The reason why serum bilirubin levels were so important among various predictive variables for predicting ESKD remained to be elucidated. Bilirubin is a product of heme catabolism by heme oxygenase, which is a major antioxidant enzyme. Bilirubin is thought to have a protective effect on oxidative stress-induced organ damage through its strong antioxidant activity.22 We previously showed a lower prevalence of nephropathy and other vascular complications, as well as reduced oxidative stress, in patients with diabetes and Gilbert syndrome, which is a hereditary hyperbilirubinemia.25 Accumulating evidence has also shown that serum bilirubin levels are negatively associated with the progression of DKD.26–28 Taken together, it is most likely that serum bilirubin may prevent the progression of nephropathy via its anti-oxidative activities. This possibility is supported by an animal study, which showed that bilirubin prevented renal oxidative stress and dysfunction in type-1 diabetic rats and type 2 diabetic mice.29 In addition, serum bilirubin levels have been reported to be affected by oxidative stress-related factors such as smoking, obesity, hypertension, metabolic syndrome, and cardiovascular diseases in addition to genetic factors,30–34 all of which are possible risk facors for DKD. Therefore, serum bilirubin levels might represent a total susceptibility determined by such factors to the progression to ESKD. In line with these concepts, the effect of anti-oxidative properties of albumin on the progression to ESKD may be plausible, although the effect of serum albumin levels may be mainly explained by their association with the levels of albuminuria. Albumin is thought to be an important serum antioxidant in addition to serum bilirubin.24,25 In serum, free thiol groups are one of the most important scavengers of hydroxy radicals and other oxidants and are largely located on albumin.35 Serum albumin levels have been reported to be inversely associated with the cardiovascular disease risk and aging, supporting its possible causal relationships with the oxidative stress-related status and diseases.36–38 The mechanisms underlying the close associations of serum bilirubin and albumin levels with the progression to ESKD should be clarified in future studies.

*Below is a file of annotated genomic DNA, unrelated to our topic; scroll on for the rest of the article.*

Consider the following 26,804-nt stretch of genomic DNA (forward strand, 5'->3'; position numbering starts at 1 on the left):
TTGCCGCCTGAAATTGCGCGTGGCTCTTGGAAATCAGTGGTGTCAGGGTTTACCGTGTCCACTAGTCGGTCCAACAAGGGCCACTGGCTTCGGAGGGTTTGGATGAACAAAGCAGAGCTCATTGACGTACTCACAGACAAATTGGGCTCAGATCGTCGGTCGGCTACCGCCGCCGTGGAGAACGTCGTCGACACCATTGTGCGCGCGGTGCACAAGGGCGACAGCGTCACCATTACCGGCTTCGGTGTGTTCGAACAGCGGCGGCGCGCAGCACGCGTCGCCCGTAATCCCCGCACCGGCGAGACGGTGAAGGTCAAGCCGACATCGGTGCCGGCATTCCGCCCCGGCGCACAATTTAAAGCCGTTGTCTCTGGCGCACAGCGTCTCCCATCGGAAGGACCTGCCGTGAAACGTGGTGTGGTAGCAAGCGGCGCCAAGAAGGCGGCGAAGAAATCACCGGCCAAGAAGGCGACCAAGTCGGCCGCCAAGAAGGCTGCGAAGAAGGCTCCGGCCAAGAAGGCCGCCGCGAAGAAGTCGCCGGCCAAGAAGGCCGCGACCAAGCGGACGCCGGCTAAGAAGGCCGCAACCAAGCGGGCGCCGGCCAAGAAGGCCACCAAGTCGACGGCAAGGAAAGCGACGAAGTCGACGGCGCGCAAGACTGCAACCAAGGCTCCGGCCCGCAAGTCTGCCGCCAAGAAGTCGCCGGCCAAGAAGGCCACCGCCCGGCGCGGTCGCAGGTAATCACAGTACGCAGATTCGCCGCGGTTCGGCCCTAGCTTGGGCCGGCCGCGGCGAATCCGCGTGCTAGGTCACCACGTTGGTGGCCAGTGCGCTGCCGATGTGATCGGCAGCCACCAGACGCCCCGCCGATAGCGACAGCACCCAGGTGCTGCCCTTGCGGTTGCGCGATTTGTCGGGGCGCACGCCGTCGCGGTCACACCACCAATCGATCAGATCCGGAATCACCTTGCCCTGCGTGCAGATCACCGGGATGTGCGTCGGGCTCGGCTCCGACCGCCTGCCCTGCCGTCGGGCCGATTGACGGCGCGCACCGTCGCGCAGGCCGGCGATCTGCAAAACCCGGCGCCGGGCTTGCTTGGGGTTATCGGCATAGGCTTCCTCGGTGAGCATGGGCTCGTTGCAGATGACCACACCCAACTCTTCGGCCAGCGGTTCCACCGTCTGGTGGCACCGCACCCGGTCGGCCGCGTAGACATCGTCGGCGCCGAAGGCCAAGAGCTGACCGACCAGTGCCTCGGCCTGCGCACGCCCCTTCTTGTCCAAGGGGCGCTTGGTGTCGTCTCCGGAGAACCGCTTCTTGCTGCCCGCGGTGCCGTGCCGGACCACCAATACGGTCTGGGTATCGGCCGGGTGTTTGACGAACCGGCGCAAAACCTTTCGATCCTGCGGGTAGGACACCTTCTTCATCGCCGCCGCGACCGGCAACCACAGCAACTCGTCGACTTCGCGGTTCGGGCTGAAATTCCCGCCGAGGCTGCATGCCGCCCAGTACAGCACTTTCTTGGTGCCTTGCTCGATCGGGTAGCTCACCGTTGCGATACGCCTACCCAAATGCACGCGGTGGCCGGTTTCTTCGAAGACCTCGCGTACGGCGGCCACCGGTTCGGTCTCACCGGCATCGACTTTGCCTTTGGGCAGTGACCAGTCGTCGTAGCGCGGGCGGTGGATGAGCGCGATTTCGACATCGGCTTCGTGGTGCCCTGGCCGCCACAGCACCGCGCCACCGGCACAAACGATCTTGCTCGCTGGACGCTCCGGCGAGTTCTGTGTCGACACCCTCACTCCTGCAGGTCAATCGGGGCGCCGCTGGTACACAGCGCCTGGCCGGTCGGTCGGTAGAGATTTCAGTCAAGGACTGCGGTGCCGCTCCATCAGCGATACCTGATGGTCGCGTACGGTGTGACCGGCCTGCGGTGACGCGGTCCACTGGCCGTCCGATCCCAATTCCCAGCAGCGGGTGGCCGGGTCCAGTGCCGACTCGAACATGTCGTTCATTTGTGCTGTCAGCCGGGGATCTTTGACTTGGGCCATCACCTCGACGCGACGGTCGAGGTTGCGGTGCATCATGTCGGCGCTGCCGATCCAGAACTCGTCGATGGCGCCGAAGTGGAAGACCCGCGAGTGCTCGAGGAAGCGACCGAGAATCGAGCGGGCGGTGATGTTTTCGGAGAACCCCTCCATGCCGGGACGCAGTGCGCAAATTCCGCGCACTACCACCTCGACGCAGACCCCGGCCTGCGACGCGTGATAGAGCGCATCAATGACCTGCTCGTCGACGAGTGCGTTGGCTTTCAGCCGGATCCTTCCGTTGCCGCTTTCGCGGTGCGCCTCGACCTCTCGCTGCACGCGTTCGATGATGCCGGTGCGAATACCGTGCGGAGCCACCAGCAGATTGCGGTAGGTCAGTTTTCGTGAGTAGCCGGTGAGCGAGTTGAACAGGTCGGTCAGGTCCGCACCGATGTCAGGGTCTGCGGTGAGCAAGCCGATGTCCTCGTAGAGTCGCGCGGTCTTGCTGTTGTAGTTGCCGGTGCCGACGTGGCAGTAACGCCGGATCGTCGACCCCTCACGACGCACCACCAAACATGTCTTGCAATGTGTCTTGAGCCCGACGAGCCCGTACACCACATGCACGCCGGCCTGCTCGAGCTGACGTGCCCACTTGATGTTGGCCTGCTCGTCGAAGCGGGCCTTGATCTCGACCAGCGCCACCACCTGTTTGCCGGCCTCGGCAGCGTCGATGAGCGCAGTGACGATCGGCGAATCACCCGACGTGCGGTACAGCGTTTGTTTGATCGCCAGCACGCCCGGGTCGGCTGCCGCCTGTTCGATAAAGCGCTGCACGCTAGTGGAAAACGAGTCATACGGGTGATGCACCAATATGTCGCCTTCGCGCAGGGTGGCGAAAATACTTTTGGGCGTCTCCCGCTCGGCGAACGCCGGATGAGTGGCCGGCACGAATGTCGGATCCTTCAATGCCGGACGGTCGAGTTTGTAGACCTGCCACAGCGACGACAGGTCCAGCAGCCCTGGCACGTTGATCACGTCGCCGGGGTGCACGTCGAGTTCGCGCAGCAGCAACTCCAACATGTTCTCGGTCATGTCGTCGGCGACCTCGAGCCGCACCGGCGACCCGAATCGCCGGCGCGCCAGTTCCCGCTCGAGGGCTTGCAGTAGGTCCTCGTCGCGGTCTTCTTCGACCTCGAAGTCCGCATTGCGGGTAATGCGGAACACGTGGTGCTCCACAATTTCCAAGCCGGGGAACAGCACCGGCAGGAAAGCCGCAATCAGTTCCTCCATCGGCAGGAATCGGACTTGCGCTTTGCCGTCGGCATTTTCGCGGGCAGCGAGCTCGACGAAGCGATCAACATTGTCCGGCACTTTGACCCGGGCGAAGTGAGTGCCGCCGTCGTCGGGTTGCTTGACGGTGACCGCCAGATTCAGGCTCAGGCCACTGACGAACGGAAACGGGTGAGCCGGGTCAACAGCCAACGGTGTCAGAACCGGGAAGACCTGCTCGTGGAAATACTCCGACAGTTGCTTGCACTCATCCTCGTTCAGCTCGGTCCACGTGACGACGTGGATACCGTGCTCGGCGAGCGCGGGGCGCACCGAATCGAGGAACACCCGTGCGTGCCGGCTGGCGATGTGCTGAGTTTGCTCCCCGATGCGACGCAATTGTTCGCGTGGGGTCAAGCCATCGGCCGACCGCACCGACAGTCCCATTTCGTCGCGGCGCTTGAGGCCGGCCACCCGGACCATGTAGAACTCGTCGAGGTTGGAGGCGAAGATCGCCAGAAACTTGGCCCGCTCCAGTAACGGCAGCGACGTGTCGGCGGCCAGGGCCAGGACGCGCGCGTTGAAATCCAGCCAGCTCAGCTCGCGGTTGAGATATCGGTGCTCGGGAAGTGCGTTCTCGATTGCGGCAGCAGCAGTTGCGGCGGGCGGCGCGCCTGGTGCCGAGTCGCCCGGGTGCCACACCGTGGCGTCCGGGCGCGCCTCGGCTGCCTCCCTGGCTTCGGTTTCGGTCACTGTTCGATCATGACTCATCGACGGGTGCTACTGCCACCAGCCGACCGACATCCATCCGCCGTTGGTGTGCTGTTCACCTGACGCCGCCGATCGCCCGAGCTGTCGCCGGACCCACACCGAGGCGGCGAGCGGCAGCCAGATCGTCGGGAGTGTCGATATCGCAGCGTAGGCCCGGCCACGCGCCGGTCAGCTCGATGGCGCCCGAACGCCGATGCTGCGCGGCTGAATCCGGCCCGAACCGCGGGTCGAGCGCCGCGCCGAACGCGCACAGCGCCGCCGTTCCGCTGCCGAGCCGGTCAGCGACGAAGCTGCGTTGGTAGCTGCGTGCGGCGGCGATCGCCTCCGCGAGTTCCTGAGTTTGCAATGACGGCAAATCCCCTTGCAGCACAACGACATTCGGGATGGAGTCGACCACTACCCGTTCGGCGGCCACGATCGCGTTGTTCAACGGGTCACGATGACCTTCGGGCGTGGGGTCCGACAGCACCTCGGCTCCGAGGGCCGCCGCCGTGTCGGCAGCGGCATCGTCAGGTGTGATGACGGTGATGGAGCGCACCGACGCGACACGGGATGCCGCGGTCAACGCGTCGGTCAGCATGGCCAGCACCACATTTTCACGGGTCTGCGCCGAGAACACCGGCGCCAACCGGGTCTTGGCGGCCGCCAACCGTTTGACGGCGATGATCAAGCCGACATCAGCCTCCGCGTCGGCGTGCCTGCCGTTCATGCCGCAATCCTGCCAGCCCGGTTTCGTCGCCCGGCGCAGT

There are several limitations to this study. First, we might not have obtained ideal information regarding clinical data and timely assessment of endpoint, compared with controlled clinical trials. Second, the sample size may not have been sufficient to develop prediction models. Third, we used proteinuria by a conventional urine test rather than measurements of albuminuria because the rate of albuminuria measurements was low in the electronic medical record data. However, despite these limitations, our prediction models showed a good performance in the independent external validation as well as the development cohorts. Additionally, proteinuria data are much more easily obtainable than those of albuminuria measurement in primary care. Lastly, although the excellent performance in discrimination of our prediction model was confirmed in an external cohort, the performance in calibration should be evaluated in more various populations including different ethnicities, and cohorts outside Japan for widespread adoption of this model, because patient characteristics, healthcare system, and treatment strategies vary between health centers, regions and countries, and such heterogeneity can affect risk estimates and their calibration.39,40
In conclusion, we developed a simplified and accurate 5-year prediction model using the commonly available clinical variables of eGFR, proteinuria, HbA1c, serum albumin and bilirubin levels, which are easy to measure. Prospective studies should be done to establish its clinical usefulness in reducing ESKD in patients with diabetes.